After one year, I wanted to explore late-stage development or work on marketed products so I became a Medical Affairs Manager for Respiratory portfolio, and this position was in Singapore. My job was to engage physicians to try our medication as a therapy for their patients with asthma/COPD (chronic obstructive pulmonary disease) that were not well controlled on their current therapy. Specifically, I was focusing on a monoclonal antibody for treatment and control of severe asthma, which has fewer side effects than traditionally used corticosteroids and provides better life quality.

Lastly, I went back to Belgium to work as Junior Clinical Research and Development Lead (CRDL) for Older Adult Vaccines, focusing on leading clinical trials for a vaccine against Respiratory Syncytial Virus (RSV) in the older adult population. After this two-year program ended, I continued working on the last project for three more years.

Jelena with her colleagues from the Future Leaders Program (2016 cohort) at GSK

I believe many of our readers aren’t really familiar with job interviews, and you’ve had an unusual one. What was it like at the GSK interview?

Well, typically in industry after going through a selection process, you’ll be having a job interview with a hiring manager and HR (human resources). However, for the Future Leaders Program in GSK, which is a competitive fast-track leadership program, meant to attract talents with no or limited experience, the interviews are conducted in several stages ultimately ending with the Assessment Center. Before the interview itself, a CV and motivational letter were required, followed by aptitude and mathematical tests. Afterwards, I had a telephone conversation with HR, followed by being invited to a two-day Assessment Center (“boot camp”), where twelve of us were invited. During the first day, the accent was on teamwork and getting to know each other through a group assignment. The next day consisted of five different tasks, two of which were group projects, followed by a role-play (for example, simulating an issue between a manager and employee), a presentation on a pharmaceutical product and lastly, there was a classic interview. Altogether, while the time differed from person to person, the whole interviewing process, from the moment I sent my initial application, took approximately six months. All in all, it was a great experience for me and, once again, I knew that was what I wanted to do – work with people, and contribute to society in order to bring medications and vaccines that are needed to improve global health.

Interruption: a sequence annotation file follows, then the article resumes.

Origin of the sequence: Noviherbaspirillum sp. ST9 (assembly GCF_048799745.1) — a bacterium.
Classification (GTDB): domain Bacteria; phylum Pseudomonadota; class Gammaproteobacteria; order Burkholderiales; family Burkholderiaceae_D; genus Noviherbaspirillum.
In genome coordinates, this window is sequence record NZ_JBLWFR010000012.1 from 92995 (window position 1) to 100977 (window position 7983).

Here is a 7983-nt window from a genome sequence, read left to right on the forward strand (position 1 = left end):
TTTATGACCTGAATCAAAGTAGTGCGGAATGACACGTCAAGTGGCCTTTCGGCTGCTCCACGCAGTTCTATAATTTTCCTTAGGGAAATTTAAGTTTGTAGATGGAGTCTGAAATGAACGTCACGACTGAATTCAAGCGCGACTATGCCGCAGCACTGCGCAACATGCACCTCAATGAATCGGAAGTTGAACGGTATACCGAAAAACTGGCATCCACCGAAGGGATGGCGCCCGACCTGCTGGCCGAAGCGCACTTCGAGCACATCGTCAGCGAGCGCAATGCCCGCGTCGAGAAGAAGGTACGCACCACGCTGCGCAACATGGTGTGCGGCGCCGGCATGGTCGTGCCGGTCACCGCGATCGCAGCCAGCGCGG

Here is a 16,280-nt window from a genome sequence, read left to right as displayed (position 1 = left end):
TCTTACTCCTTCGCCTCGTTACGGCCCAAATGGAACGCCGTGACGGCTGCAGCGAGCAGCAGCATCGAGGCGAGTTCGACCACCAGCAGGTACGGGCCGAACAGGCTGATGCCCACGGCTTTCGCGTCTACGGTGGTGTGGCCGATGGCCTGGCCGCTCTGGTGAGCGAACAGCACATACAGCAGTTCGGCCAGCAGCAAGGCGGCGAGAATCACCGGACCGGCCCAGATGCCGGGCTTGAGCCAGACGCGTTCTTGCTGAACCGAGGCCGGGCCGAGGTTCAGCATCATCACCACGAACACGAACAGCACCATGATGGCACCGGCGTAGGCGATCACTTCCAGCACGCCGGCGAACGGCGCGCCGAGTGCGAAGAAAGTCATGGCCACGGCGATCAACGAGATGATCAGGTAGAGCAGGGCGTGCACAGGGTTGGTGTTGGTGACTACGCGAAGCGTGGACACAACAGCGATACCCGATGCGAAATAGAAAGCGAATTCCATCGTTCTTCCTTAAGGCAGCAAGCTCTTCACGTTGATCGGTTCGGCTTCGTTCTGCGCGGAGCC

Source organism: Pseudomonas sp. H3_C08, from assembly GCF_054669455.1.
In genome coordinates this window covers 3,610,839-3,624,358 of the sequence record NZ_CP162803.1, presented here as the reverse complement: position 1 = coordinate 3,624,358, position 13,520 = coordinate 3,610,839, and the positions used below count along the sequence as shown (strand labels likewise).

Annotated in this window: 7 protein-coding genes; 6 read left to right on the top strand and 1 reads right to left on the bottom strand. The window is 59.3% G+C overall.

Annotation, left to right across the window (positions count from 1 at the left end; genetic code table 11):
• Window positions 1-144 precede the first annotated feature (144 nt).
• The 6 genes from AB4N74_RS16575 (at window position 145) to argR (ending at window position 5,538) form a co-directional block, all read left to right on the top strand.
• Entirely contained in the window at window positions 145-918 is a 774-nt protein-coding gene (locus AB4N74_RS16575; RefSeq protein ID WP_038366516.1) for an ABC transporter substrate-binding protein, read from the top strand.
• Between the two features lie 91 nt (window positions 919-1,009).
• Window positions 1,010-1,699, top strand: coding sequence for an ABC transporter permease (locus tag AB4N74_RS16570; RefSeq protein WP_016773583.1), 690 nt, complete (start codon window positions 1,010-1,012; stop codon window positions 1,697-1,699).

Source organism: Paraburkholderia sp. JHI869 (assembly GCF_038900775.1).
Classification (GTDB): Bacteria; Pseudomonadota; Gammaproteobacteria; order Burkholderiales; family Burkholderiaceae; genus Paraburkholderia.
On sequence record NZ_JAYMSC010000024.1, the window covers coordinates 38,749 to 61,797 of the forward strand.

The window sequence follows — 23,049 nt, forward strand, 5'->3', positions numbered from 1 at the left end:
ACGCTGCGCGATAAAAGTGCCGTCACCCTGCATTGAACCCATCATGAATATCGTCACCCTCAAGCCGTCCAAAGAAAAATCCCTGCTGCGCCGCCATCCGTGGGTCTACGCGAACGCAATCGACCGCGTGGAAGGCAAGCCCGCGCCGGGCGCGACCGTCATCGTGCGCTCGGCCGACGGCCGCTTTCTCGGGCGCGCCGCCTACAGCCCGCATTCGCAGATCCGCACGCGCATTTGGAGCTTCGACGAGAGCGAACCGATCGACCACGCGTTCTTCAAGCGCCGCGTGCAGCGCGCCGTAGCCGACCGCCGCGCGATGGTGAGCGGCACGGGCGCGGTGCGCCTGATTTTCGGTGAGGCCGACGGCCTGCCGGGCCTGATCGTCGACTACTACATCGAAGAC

No doubt you had an amazing experience. What are you doing now and why did you want to change your previous job?

In a couple of days, starting October 1st, I will be working remotely as a Study Responsible Scientist for COVID-19 Vaccine at Janssen pharmaceutical companies of Johnson & Johnson. My job will be to design the study, its protocol, medical and logistic aspects, define inclusion/exclusion criteria (who can or can’t take part in the study), work on result interpretation and ultimately with regulatory bodies (such as FDA or EMA) to bring the safe and effective vaccine to the market… My main motivation to take this job was my desire to actively contribute to easing the coronavirus pandemic.

Looking back, you had so many amazing experiences, working on interdisciplinary projects and jobs, living in different countries, getting to know several cultures. If you could, would you change anything on that path?

I would not change a thing because it was all a part of getting to know myself and learning what I want to do. Even though I don’t work in Academia anymore, in retrospect, if given a choice, I would absolutely decide to do my PhD again. It might have not been my calling ultimately, but it helped me realize what I love doing now!

Summer School of Science

During your PhD, you took part in S3, in 2014 as a project leader and in 2015 and 2016 as an organizer. How did you join the Summer School?